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COMMENTARY | Sokolović, Monk Feldman Oddly Perfect for Canadian Opera Company Commission

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Ana Sokolović, Photo: Donat (SMCQ)

Last week the Canadian Opera Company revealed a surprising series of commissions from Canadian composers: Barbara Monk Feldman’s Pyramus and Thisbe paired with Monteverdi’s Il Combattimento de Tancredi e Clorinda and Lamento d’Arianna in October and November 2015, Harry Somers’ monumental opera Louis Riel for the 2017-2018 season, and finally a new opera by Serbian-Canadian composer Ana Sokolović for the 2019-20 season.

The reaction from Toronto’s new music community has been one of surprise and delight. There are only a handful of Canadian composers who are capable of such projects, but Monk Feldman and Sokolović seem well suited to rise to the occasion.

With works such as The Svadba Wedding and Six Voixs pour Sirenes (both commissioned by Toronto’s now defunct Queen of Puddings theatre), Ana Sokolović writes from the gut, and pushes the boundaries of traditional vocal writing. This is fierce, challenging music – and it is to the COC’s credit that they committed to it.

With music that can be described as quiet, static, and full of an intense intimacy, Barbara Monk Feldman is on the opposite side of the coin: she is not typically known for her vocal works, and her focus is primarily chamber music. But exactly how the COC’s lavish and extroverted productions will capture the essence of her music remains to be seen. Both Sokolović and Monk Feldman are not “opera composers”, so to say, but rather composers with individualistic artistry that carries them through any genre.

Besides the surprising and recent leaps of faith, the COC has been notorious about commissioning and staging main stage works from Canadian composers. When the COC announced that American-Canadian singer-songwriter Rufus Wainwright had been commissioned to write a new work for their 2017-18 season, the backlash was intense, with many people accusing the COC of poor judgment and sacrificing artistic integrity for star power. Locally, the most scathing criticism came from Musical Toronto’s John Terauds, who wrote a highly critical article back in November 2013. Are these new commissions an attempt to make peace with Canada’s new music community; a sort of karmic re-balancing after the Rufus Wainwright commission? Definitely not, the capable craft of Sokolović and Monk Feldman is justification itself, and Harry Somers’ Louis Riel is arguably the most important work of Canadian opera.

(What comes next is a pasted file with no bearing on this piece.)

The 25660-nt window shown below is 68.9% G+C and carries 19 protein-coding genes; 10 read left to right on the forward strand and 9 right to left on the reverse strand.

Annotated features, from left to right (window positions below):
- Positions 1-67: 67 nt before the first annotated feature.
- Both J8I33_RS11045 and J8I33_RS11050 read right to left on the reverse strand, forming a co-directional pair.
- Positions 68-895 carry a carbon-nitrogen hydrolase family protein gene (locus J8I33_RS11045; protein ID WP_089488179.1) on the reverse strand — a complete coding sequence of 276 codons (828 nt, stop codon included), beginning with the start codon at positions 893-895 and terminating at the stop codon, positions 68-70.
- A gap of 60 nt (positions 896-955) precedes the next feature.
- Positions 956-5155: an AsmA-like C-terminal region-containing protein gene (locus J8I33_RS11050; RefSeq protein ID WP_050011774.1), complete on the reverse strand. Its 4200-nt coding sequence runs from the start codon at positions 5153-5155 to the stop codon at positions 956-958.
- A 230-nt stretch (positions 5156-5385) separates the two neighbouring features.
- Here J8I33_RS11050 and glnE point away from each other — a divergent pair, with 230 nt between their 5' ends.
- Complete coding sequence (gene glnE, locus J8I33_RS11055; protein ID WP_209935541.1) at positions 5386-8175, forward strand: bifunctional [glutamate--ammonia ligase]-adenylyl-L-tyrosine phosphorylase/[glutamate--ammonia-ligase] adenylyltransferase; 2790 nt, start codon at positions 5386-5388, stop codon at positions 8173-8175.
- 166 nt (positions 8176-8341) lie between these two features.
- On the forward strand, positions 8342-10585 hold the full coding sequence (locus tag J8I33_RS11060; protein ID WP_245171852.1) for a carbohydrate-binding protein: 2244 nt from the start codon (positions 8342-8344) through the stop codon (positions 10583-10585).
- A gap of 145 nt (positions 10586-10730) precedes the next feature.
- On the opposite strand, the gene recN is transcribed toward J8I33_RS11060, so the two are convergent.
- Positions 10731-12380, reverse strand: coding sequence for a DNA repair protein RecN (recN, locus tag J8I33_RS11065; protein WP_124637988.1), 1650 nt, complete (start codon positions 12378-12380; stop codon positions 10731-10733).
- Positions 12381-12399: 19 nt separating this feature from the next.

I often ponder the nationalism of Canadian new music ensembles, who commission new works by Canadian composers, sometimes at the expense of a wider international palette. I cannot speak for the general opera-going public, but I wonder if they share the excitement of these announcements? After all, the (idealistic, utopian) bottom line is that opera lovers just want to hear good opera, and it is debatable how frequently Canadian composers are contributing quality works to the genre. By random comparison, the Deutsche Oper Berlin produced just one German opera this season, Strauss’ Ariadne auf Naxos. Regardless, good artistic production requires dialogues from all sides: from Canadian artists, the international classical community, from connoisseurs, purists and radicals. Larger artistic organizations like the Canadian Opera Company need continuing pressure from opposing sides if they are ever going to commission new Canadian music. So far the COC has done commendable work in promoting and hiring Canadian singers and directors, but why not the same level of support for the occasional Canadian composer? These big questions aside, it is exciting to read that the Canadian Opera Company is taking artistic risks with their next few seasons by commission Sokolović and Monk Feldman.

Tyler Versluis

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